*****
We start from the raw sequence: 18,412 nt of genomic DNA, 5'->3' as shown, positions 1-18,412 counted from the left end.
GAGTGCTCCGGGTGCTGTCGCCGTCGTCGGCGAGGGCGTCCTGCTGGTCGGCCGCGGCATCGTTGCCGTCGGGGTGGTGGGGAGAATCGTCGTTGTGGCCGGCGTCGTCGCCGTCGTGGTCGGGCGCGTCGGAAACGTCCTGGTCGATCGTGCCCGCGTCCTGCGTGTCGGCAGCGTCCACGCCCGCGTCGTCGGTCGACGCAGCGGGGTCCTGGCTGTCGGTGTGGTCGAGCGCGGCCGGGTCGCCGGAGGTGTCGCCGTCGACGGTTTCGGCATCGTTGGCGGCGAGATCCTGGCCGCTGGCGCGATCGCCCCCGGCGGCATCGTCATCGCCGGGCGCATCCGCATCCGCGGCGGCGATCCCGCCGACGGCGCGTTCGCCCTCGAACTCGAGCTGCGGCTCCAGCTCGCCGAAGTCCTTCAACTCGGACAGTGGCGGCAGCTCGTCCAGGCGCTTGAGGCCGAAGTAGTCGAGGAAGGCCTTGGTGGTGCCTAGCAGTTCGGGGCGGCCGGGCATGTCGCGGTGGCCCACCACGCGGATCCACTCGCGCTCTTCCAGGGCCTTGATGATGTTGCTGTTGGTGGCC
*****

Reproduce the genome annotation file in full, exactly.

We start from the raw sequence: 18,412 nt of genomic DNA, 5'->3' as shown, positions 1-18,412 counted from the left end.
GAGTGCTCCGGGTGCTGTCGCCGTCGTCGGCGAGGGCGTCCTGCTGGTCGGCCGCGGCATCGTTGCCGTCGGGGTGGTGGGGAGAATCGTCGTTGTGGCCGGCGTCGTCGCCGTCGTGGTCGGGCGCGTCGGAAACGTCCTGGTCGATCGTGCCCGCGTCCTGCGTGTCGGCAGCGTCCACGCCCGCGTCGTCGGTCGACGCAGCGGGGTCCTGGCTGTCGGTGTGGTCGAGCGCGGCCGGGTCGCCGGAGGTGTCGCCGTCGACGGTTTCGGCATCGTTGGCGGCGAGATCCTGGCCGCTGGCGCGATCGCCCCCGGCGGCATCGTCATCGCCGGGCGCATCCGCATCCGCGGCGGCGATCCCGCCGACGGCGCGTTCGCCCTCGAACTCGAGCTGCGGCTCCAGCTCGCCGAAGTCCTTCAACTCGGACAGTGGCGGCAGCTCGTCCAGGCGCTTGAGGCCGAAGTAGTCGAGGAAGGCCTTGGTGGTGCCTAGCAGTTCGGGGCGGCCGGGCATGTCGCGGTGGCCCACCACGCGGATCCACTCGCGCTCTTCCAGGGCCTTGATGATGTTGCTGTTGGTGGCC